Tale of a Sky-Blue Dress Essay - Critical Essays

Tale of a Sky-Blue Dress

Thylias Moss was given her unique name by her father. The child of African American working-class parents, Thylias grew up in Cleveland, Ohio, in a loving family. In this memoir she probes her silent submission to several years of physical and sexual abuse by her teenaged babysitter, who was supposed to care for her after school. This abuse so destroyed young Thylias’ self-esteem that as a teenager she was sexually exploited by two older men and underwent a traumatic late-term abortion. Even as an adult, she cannot satisfactorily explain why she did not report her torment to her parents, except to believe that they could not have comprehended the nature of such evil.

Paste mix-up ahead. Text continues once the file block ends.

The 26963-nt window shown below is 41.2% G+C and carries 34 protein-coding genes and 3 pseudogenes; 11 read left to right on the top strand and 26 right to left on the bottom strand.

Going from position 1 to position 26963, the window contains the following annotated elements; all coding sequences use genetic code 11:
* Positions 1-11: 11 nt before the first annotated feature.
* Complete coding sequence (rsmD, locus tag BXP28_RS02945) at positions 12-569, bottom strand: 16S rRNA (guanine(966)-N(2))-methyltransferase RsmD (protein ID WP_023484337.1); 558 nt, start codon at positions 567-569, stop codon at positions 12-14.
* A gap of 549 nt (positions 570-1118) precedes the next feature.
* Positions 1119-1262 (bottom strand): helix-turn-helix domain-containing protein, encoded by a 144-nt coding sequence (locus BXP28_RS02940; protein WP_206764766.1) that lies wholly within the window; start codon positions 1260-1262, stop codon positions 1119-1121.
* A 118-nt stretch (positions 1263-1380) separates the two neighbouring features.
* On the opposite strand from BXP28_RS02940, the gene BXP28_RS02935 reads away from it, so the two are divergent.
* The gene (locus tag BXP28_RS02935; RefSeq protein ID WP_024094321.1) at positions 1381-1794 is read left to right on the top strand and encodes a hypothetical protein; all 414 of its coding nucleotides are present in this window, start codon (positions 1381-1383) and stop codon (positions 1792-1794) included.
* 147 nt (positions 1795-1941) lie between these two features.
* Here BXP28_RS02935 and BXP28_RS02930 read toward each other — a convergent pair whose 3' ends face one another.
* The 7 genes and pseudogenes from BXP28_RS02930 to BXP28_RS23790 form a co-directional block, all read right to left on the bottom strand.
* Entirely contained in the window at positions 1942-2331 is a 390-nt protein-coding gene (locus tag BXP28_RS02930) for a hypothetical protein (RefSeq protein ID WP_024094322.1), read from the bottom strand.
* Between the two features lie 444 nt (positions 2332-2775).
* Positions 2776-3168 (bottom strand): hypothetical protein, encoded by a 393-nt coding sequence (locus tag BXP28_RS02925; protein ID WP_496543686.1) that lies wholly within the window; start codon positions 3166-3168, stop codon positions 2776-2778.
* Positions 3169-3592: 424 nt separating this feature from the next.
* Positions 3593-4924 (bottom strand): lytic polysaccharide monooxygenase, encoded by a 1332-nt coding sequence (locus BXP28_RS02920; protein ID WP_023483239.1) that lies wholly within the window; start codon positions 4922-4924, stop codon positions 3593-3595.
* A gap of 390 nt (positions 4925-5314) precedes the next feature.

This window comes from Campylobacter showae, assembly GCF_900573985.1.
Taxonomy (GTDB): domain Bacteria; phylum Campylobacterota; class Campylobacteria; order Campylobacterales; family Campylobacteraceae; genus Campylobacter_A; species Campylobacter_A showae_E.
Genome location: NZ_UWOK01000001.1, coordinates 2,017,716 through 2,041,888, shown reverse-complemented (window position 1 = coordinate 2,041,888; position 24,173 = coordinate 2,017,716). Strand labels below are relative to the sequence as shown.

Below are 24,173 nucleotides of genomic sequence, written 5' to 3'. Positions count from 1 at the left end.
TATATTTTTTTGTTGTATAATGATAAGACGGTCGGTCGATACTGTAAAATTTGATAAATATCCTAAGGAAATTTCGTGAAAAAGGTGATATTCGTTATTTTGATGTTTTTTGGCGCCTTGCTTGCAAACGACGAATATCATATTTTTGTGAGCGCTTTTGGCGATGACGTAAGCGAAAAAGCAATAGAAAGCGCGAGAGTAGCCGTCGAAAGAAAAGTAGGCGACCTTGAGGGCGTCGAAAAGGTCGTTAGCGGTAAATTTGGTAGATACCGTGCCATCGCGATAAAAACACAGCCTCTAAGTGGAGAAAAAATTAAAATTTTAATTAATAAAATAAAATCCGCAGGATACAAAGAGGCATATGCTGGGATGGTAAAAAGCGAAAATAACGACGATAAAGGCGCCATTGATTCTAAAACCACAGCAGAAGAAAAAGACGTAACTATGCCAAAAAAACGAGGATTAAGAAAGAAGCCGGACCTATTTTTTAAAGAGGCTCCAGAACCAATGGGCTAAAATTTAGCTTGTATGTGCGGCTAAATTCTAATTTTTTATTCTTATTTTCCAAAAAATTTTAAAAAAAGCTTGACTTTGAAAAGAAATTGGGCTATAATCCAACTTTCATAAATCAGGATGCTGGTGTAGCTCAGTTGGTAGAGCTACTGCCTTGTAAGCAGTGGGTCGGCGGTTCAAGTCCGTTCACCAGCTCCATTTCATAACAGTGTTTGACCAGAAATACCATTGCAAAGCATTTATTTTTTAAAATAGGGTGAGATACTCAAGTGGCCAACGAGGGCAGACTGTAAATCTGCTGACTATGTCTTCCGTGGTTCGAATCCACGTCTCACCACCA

In elliptical, poetic language, Moss uses startling imagery to express the profound mystery of her life in TALE OF A SKY-BLUE DRESS. Her salvation, in childhood and now as a wife, mother, and English professor at the University of Michigan, was—and is—her gift for language. Her tortured childhood is, she says, reflected in her poetry, leaving her “with a need to make sense of humanity’s defects and psychologies.” Her love of beauty, expressed in an explosion of images, is elicited by the world of nature, science, and the people she observes with such keen insight. In her journey toward redemption, she describes the cruelty of the public schools, slow to recognize giftedness in a black child, and the anti-intellectualism of the fundamentalist church that suppressed her aspirations.

With this work, and through the love of the compassionate man she married, Moss has reclaimed her self- identity. Moss writes in paradoxes, her two most common words being “brutality” and “splendor.” Her six collections of poetry have been recognized with Guggenheim and NEA Fellowships, and a MacArthur Award.